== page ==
Melanie Robinson is stepping out to mark her deafblind son Josh’s 18th birthday.
She plans to walk from London to Brighton to raise funds for the charity Sense which has helped them both since Josh was born.
She still recalls doctors telling her 18 years ago that her newborn son Josh was deaf and blind as a result of congenital rubella syndrome.
Melanie had contracted rubella – German measles – before she even realised that she was pregnant. Having grown up in the Caribbean, she hadn’t been offered the vaccine that was given to girls in Britain from 1970.
Since 1988 the triple vaccine, MMR, has been used to try to immunise all infants. Take-up rates are lower than average in Brighton and Hove.
Melanie said: “So many people are anti the vaccine here but I’m very much in favour because of what happened to my son.”
In the 1970s the number of congenital rubella births totalled 447. The vaccination programme reduced this to just 38 in the 1990s. Rubella-linked terminations fell from 5,711 to 61 over the same period.
Melanie said: “When Joshua was a tiny baby I couldn’t put him down because the only way he knew I was there was if I was holding him.”
Her health worker put her in touch with the deafblind charity Sense. And her family – her parents Carlyle and Lucille and her sisters – all rallied round.
She said: “My parents have been fantastic. I’ve depended on them so heavily.”
And she praised the charity too, saying: “Our Sense worker was fantastic, showing me how I could begin to communicate with my son, introducing him to different textures so he could begin to distinguish different materials and feel the world around him.
“Now, 18 years later, Joshua is an intelligent and independent young adult and I know I can still pick up the phone to Sense when we need support or advice.”
The 38-year-old mother of three, who lives at the Brighton Marina, said that a cataract operation had given Josh a limited amount of vision in one eye. As a result, she said, her son was better off than some youngsters and had a positive outlook.
She said: “He’s not bitter about what life has thrown at him. He gets frustrated sometimes but he just gets on with it.”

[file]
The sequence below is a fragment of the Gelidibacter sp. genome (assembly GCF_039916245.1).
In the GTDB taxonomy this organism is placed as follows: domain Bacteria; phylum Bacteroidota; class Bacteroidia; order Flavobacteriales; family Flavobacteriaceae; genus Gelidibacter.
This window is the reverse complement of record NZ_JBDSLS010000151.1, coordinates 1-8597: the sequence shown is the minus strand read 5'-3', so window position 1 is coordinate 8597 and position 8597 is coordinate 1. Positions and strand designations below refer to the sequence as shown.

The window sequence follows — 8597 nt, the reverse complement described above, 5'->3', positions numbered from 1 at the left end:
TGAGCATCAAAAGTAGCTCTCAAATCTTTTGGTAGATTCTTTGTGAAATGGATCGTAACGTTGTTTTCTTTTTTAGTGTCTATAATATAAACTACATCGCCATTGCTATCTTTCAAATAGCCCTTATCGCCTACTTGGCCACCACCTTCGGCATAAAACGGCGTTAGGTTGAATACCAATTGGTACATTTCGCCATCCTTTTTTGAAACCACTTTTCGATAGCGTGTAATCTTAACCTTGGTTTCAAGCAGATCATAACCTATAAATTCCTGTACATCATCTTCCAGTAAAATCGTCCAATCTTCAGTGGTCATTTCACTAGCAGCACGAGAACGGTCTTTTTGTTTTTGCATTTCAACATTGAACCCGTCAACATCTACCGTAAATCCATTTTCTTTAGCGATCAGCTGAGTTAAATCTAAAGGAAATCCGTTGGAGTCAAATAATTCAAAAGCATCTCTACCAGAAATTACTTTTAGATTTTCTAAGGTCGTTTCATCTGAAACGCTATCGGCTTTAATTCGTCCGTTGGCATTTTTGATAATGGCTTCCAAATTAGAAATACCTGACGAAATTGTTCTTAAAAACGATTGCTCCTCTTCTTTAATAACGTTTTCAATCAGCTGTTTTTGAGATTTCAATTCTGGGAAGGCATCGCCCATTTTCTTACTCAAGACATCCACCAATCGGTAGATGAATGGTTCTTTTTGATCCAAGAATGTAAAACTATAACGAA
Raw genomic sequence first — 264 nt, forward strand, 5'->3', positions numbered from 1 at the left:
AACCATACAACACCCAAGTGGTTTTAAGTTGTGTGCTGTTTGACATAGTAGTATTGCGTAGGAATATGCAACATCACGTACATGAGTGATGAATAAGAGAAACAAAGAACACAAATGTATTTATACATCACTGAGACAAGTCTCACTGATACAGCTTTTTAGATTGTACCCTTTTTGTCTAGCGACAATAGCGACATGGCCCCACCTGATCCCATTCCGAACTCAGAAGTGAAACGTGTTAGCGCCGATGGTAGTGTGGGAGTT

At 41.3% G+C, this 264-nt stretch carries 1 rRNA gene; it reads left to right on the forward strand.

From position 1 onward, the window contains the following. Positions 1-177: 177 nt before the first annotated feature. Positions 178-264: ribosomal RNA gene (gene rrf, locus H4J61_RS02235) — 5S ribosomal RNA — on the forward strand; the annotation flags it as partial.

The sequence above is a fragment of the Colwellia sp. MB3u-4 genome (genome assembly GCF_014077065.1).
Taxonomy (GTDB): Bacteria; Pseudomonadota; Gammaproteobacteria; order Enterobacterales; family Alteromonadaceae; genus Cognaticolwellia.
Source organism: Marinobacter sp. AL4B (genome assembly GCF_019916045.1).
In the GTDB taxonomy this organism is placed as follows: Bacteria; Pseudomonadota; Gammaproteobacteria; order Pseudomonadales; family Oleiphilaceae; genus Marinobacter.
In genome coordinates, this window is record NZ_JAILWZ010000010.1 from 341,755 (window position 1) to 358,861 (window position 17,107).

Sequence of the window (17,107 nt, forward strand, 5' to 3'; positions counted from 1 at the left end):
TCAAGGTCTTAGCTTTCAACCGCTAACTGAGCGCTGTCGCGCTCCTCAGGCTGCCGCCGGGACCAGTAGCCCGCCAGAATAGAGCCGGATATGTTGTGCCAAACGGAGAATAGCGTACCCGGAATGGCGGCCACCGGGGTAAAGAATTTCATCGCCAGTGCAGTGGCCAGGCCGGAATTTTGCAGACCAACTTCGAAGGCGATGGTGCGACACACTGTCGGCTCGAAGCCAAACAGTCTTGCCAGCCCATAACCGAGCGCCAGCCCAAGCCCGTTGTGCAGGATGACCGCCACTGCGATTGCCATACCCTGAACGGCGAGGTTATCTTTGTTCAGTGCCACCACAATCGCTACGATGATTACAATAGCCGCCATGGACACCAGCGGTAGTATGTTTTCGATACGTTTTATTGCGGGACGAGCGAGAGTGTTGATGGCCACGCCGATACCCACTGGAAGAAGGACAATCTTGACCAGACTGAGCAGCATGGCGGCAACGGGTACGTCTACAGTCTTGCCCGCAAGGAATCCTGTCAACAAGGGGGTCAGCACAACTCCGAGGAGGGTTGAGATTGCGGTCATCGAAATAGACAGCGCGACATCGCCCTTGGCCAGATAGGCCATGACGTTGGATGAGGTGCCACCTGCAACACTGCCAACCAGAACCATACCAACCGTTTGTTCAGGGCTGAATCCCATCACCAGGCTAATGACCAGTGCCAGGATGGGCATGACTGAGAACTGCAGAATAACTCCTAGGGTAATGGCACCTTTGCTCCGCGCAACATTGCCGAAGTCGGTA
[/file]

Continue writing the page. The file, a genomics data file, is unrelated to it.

She had the idea to dedicate the walk to Joshua and to raise funds for Sense when trying to decide on the perfect 18th birthday present.
She said: “I wanted to give Joshua a present that would be far more meaningful and special than a new gadget that would get broken and forgotten about.
“I’ve watched Joshua face challenges on a daily basis and wanted to set my own challenge to support other people with sensory loss.
“I’m not normally a walker so it’s definitely going to be hard-going.
“Sense have always been there for my son and have always been able to offer support or advice taking into consideration all of his sensory losses.
“With my son’s 18th birthday approaching, I decided to do this walk in honour of Sense who have supported us through his childhood and will continue to offer him support throughout his adult life.
“It’s my 18th birthday present to them for being there for him.
“Often there were no organisations or departments within the medical, social or educational sectors that were able to help with all of the areas of his needs.
“Few stop to think where the funding for charitable organisations comes from and often they are able to offer more than government or privately run organisations can. Added to which they offer it with care and compassion.”
Melanie is starting the walk from Bushy Park, Richmond, at 7am on Saturday (12 May) and plans to walk a 100km or 67-mile route to Brighton Racecourse. She aims to be there within 28 hours.
She said: “I haven’t been able to train as much as I would like because of all the rain.”
But she is looking forward to the final few miles, not least because that’s when Josh will join her.
Melanie has written about some of their experiences on her blog Single Mother Stories.
To sponsor her on her walk go to http://uk.virginmoneygiving.com/MelanieRobinson.
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